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28 May 2021CERC to present at the UK's LGTAG President's conference

The Local Government Technical Advisers Group (LGTAG) President's conference will be held over three days online between 15th and 17th June 2021.

CERC is sponsoring Day 1 / Session 2 of the event and giving a presentation on Air Quality Modelling for Kensington & Chelsea, carried out by the CERC consultancy team to support Kensington & Chelsea's decision-making for Air Quality Action Plans and planning applications.

There are both morning and afternoon sessions on the 15th and 16th June, and a final session on the 17th June. Topics to be covered include air quality, climate change and active travel. More details will be coming shortly, but you can save the date or register now if you wish.

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14 May 2021Modelling the temperature impact of cold plumes

CERC was commissioned to carry out a novel assessment of the impact of plumes of cold air from an array of Air Source heat Pumps (ASHPs) on the surrounding air temperature.

In work commissioned by Sustainable Energy Ltd, the CERC consultancy team used ADMS 5 and the dense gas dispersion model GASTAR to carry out dispersion modelling of the plumes of cold air. A single elevated jet, representing the emissions from a single ASHP unit, was represented in each model, and plume centreline height and temperature were output.

The ADMS 5 and GASTAR results agreed well; in both cases, temperature reductions decrease quickly with distance downstream. ADMS 5 gives more flexibility in generating and presenting results.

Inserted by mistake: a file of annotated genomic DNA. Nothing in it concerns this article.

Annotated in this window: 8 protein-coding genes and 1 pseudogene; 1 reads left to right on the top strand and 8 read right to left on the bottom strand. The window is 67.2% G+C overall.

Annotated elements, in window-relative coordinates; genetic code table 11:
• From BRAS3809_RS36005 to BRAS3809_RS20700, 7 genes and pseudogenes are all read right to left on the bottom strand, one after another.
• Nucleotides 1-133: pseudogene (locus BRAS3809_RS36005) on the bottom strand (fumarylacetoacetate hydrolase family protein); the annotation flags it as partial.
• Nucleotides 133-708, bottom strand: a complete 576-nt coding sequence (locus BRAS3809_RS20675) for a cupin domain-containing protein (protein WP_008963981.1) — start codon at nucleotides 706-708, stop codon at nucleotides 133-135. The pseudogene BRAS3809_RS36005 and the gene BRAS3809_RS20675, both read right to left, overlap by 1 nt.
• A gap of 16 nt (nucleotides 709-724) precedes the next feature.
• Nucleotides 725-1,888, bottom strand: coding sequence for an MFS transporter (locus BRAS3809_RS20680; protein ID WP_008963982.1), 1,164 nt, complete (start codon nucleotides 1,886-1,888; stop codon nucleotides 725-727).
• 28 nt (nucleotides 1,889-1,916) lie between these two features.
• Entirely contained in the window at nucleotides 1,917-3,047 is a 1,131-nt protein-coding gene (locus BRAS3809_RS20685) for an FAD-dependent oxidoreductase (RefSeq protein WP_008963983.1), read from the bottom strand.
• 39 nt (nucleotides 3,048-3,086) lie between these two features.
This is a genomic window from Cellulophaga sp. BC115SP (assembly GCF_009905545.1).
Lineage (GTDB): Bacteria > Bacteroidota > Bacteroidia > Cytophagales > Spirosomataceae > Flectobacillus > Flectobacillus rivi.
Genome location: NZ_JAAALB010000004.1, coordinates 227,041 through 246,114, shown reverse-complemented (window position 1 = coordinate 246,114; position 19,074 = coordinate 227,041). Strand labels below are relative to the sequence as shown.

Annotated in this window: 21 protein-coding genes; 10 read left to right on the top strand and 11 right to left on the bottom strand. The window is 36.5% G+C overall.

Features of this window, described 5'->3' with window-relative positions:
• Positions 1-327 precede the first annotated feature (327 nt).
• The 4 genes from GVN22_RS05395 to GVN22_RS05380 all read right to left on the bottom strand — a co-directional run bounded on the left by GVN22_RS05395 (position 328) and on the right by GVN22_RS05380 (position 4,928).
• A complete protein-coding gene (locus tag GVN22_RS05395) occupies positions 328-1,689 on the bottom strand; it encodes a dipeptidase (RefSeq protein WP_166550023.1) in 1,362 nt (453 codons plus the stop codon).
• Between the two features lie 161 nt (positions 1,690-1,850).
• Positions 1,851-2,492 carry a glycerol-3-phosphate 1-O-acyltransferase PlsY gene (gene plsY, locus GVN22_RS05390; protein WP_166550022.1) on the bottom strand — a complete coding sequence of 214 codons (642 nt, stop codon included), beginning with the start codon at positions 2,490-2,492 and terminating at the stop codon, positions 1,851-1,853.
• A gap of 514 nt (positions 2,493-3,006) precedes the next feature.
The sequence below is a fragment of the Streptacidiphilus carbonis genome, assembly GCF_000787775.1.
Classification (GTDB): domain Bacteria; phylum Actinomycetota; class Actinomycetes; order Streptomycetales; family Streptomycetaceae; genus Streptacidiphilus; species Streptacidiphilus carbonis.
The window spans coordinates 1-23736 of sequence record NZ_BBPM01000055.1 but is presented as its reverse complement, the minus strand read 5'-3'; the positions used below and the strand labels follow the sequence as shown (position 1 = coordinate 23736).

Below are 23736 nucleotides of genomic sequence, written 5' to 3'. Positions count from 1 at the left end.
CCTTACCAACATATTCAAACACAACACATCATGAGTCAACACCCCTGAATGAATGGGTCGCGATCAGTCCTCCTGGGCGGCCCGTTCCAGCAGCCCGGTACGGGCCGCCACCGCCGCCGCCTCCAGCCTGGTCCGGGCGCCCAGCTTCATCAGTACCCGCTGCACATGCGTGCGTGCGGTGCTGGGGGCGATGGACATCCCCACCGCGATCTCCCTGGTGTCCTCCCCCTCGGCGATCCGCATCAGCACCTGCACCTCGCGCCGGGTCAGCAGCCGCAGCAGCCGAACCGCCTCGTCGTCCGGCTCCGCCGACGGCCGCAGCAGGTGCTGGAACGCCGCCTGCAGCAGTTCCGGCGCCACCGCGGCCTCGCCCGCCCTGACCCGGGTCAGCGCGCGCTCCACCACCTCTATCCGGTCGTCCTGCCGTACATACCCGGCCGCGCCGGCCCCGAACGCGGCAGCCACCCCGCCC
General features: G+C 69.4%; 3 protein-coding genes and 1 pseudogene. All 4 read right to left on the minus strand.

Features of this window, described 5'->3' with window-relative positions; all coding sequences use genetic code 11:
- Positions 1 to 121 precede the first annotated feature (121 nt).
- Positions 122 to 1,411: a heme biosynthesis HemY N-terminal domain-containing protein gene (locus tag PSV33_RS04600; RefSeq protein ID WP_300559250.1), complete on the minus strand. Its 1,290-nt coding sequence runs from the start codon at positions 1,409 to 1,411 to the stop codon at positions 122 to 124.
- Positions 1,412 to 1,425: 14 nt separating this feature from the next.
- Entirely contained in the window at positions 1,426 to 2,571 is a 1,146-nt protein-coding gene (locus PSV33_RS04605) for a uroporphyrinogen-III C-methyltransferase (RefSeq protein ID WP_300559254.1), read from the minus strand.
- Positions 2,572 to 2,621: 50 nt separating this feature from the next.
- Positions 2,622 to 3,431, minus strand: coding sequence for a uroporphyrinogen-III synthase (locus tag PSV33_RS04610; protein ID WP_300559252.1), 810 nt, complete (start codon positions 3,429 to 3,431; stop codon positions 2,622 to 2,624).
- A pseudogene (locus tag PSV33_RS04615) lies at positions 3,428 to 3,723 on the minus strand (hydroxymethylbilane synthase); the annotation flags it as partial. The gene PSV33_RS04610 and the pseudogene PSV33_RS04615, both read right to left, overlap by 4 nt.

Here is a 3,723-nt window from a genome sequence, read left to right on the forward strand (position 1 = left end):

ADMS 5 was used to determine the meteorological conditions giving rise to the largest and smallest reduction in temperature due to the modelled jet. Stable conditions with low wind speeds gave the largest temperature reduction downstream of the release, and neutral conditions with high wind speeds gave the smallest temperature reduction; however, the difference in impact between these conditions was small.

For all meteorological conditions modelled, at receptors of various heights (trees, car park, offices and footpaths), the calculated temperature reduction was in the range 0-2 °C. Below a height of 5 m, the calculated temperature reduction was less than 1 °C.

Please click here to view the top image and here to view the bottom image in high resolution.

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31 Mar 2021Breathe London Pilot network extended into the COVID-19 recovery period

The Breathe London Pilot network of static AQMesh air quality sensors has been extended into the COVID-19 recovery period. This will create a fully validated dataset covering the latest phases of the recovery. Furthermore, it will provide critical analysis, including source apportionment and emission index quantification, and data assimilation to determine emissions during the recovery phase where unprecedented changes in pollutant sources are occurring. The methodologies and techniques have wide applicability for air quality monitoring, analysis and policy beyond London and would inform similar issues elsewhere in the UK. The measurement data from the sensors is available on www.breathelondonpilot.org.